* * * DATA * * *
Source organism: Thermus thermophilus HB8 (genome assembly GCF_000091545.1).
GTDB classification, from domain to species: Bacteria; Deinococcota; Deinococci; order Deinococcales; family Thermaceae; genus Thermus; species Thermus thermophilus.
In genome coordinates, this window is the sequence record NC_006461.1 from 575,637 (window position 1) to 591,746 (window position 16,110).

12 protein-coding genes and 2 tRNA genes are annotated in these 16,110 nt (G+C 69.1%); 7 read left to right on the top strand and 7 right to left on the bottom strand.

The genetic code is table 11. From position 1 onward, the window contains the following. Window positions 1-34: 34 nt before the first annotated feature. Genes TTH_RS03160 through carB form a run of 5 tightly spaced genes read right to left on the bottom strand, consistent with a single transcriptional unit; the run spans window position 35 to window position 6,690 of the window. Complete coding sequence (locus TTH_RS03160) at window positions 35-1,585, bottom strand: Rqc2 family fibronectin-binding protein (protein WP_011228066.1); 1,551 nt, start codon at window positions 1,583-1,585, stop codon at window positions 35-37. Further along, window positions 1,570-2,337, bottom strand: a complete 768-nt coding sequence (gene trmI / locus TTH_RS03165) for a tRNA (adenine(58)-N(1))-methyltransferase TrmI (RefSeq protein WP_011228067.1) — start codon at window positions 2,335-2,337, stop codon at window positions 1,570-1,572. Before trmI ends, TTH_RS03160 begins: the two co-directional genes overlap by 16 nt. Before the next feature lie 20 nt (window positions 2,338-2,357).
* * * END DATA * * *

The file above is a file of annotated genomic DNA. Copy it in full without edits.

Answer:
Source organism: Thermus thermophilus HB8 (genome assembly GCF_000091545.1).
GTDB classification, from domain to species: Bacteria; Deinococcota; Deinococci; order Deinococcales; family Thermaceae; genus Thermus; species Thermus thermophilus.
In genome coordinates, this window is the sequence record NC_006461.1 from 575,637 (window position 1) to 591,746 (window position 16,110).

12 protein-coding genes and 2 tRNA genes are annotated in these 16,110 nt (G+C 69.1%); 7 read left to right on the top strand and 7 right to left on the bottom strand.

The genetic code is table 11. From position 1 onward, the window contains the following. Window positions 1-34: 34 nt before the first annotated feature. Genes TTH_RS03160 through carB form a run of 5 tightly spaced genes read right to left on the bottom strand, consistent with a single transcriptional unit; the run spans window position 35 to window position 6,690 of the window. Complete coding sequence (locus TTH_RS03160) at window positions 35-1,585, bottom strand: Rqc2 family fibronectin-binding protein (protein WP_011228066.1); 1,551 nt, start codon at window positions 1,583-1,585, stop codon at window positions 35-37. Further along, window positions 1,570-2,337, bottom strand: a complete 768-nt coding sequence (gene trmI / locus TTH_RS03165) for a tRNA (adenine(58)-N(1))-methyltransferase TrmI (RefSeq protein WP_011228067.1) — start codon at window positions 2,335-2,337, stop codon at window positions 1,570-1,572. Before trmI ends, TTH_RS03160 begins: the two co-directional genes overlap by 16 nt. Before the next feature lie 20 nt (window positions 2,338-2,357).